My history with beets has been fairly limited until recently. In my youth, I caught a whiff of some canned, cubed beets and decided I did not like them. Years later, in my early twenties, I had a turkey sandwich topped with shredded beets. I found them completely inoffensive, and made a mental note to give them another try. That mental note was completely forgotten until I got a few beets in my CSA share, and I realized I was dealing with a vegetable that was all but foreign to me.
Initially, I focused on sweet recipes, because who can resist beets when they’re cloaked in chocolate or studded with poppy seeds? I also made a tasty batch of veggie burgers loosely based on this recipe, in an attempt to recreate my usual order from our favorite Ohio burger joint. At some point, I stumbled across the words “pickled beets”, and knew immediately it would be my next dish.
A lot of the recipes I looked at started by boiling the beets, but I elected to roast them– I already had the oven going, and I’ll take a roasted veggie over a boiled one any day. To prepare beets for roasting, cut off the stems and leaves close to the top of the beet (if you like, save the greens for later). Rinse the beets thoroughly and wrap them in foil. Bake in a 400 degree oven for about an hour, or until a butter knife easily cuts through to the center of the beets. I roasted my beets a day ahead of time, and let them cool in the fridge. When I was ready to make my pickles, I peeled off their skins and cut them into quarter-inch slices.
As I do with everything I cook, I read a lot of recipes and reviews before I got started. Lots of people mentioned adding hard-boiled eggs to their pickled beets, and I was totally on board. I imagined some purple-hued slices of pickled egg tossed with salad or arranged artfully on a tray with some antipasti. I also thought about the most probable scenario: me, standing in front of the fridge with a fork in hand, eating pickled beets and eggs out of a jar and trying not to leave a trail of fuchsia drops to the sink. It was then that I decided full size chicken eggs might be a bit unwieldy, and I used that excuse to visit a local Vietnamese market and pick up some quail eggs.
At a fraction of the size of a chicken egg, I knew they’d be perfectly bite-sized and easy to fish out of the jar. To hard boil quail eggs, cover with water in a small saucepan, and bring to a roaring boil. Cover the pan, remove from it from the heat, and let it sit for 5 minutes. Immediately rinse the eggs with cold water and allow to cool before peeling. I boiled my quail eggs a day in advance and kept them in the fridge until it was time for pickling.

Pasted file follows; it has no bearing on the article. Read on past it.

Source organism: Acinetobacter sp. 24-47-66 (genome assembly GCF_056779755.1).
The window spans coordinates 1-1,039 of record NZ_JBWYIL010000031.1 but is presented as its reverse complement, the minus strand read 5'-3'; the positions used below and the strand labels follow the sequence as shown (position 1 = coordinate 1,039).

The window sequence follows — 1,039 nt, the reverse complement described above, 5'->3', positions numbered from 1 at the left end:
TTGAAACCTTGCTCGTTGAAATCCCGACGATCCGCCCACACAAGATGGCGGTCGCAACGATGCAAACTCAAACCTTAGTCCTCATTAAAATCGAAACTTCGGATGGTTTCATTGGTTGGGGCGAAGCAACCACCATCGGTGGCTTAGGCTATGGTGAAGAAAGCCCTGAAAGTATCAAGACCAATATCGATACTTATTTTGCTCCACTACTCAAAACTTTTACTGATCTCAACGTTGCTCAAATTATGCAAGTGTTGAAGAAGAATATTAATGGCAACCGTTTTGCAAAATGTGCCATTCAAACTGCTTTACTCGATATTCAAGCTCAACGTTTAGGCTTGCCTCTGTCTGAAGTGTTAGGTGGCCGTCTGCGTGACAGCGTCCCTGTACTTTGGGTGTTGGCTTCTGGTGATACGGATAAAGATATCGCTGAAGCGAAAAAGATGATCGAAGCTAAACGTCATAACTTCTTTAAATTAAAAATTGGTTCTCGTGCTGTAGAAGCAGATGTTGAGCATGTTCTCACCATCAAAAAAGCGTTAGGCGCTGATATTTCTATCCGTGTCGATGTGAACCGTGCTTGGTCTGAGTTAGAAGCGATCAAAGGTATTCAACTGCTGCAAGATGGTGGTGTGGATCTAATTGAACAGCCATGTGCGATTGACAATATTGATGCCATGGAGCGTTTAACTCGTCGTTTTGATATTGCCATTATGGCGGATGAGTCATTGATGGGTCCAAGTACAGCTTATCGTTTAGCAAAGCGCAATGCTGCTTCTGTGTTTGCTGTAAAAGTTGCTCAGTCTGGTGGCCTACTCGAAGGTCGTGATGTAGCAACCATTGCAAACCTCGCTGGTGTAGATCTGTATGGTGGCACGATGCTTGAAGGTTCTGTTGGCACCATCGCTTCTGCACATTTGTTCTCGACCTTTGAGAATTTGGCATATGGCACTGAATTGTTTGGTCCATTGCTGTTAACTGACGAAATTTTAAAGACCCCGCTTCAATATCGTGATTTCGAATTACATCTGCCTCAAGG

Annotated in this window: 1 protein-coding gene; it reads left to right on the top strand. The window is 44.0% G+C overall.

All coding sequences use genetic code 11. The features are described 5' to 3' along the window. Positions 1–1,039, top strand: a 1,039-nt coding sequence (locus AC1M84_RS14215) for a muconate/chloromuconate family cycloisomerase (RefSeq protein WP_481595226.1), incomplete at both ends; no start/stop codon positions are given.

Pickled Beets, based on this recipe.
2 cups cider vinegar
1 cup water
2/3 cup sugar
3 teaspoons salt
1/4 teaspoon pickling spice
1/2 teaspoon mustard seeds
1 bay leaf
1 1/2 teaspoons whole black peppercorns
1/2 bunch fresh dill
2 red onions
3 medium beets, roasted, peeled and sliced
Optional: A dozen hard-boiled quail eggs, or 4 hard-boiled chicken eggs
Combine the first nine ingredients and half of a red onion in saucepan over medium-high heat, stirring until the sugar is dissolved. Bring to a boil, cover, and simmer for half an hour. Allow the pickling liquid to cool, then chill overnight, allowing the flavors to develop.
On day two, strain the pickling liquid, discarding the solids. Slice the remaining red onion into quarter inch slices. Alternate slices of beet, red onion, and peeled, hard-boiled quail (or chicken) eggs in two quart jars. Fill jars with pickling liquid, then marinate for 24 hours. Keep in the refrigerator.
I had grand plans for these pickled beets, but rather than putting them in elaborate salads or elegant, open-faced sandwiches, I’ve found myself mostly just eating them straight from the jar. After going through a jar and a half, I decided I really needed to put them to use in something, and made myself a rosy-tinted egg salad sandwich by tossing in some diced beets and quail eggs. It was perfect between two slices of thick-cut white bread. It’s no antipasti platter, but the beets transformed a humble childhood favorite into something kind of fancy.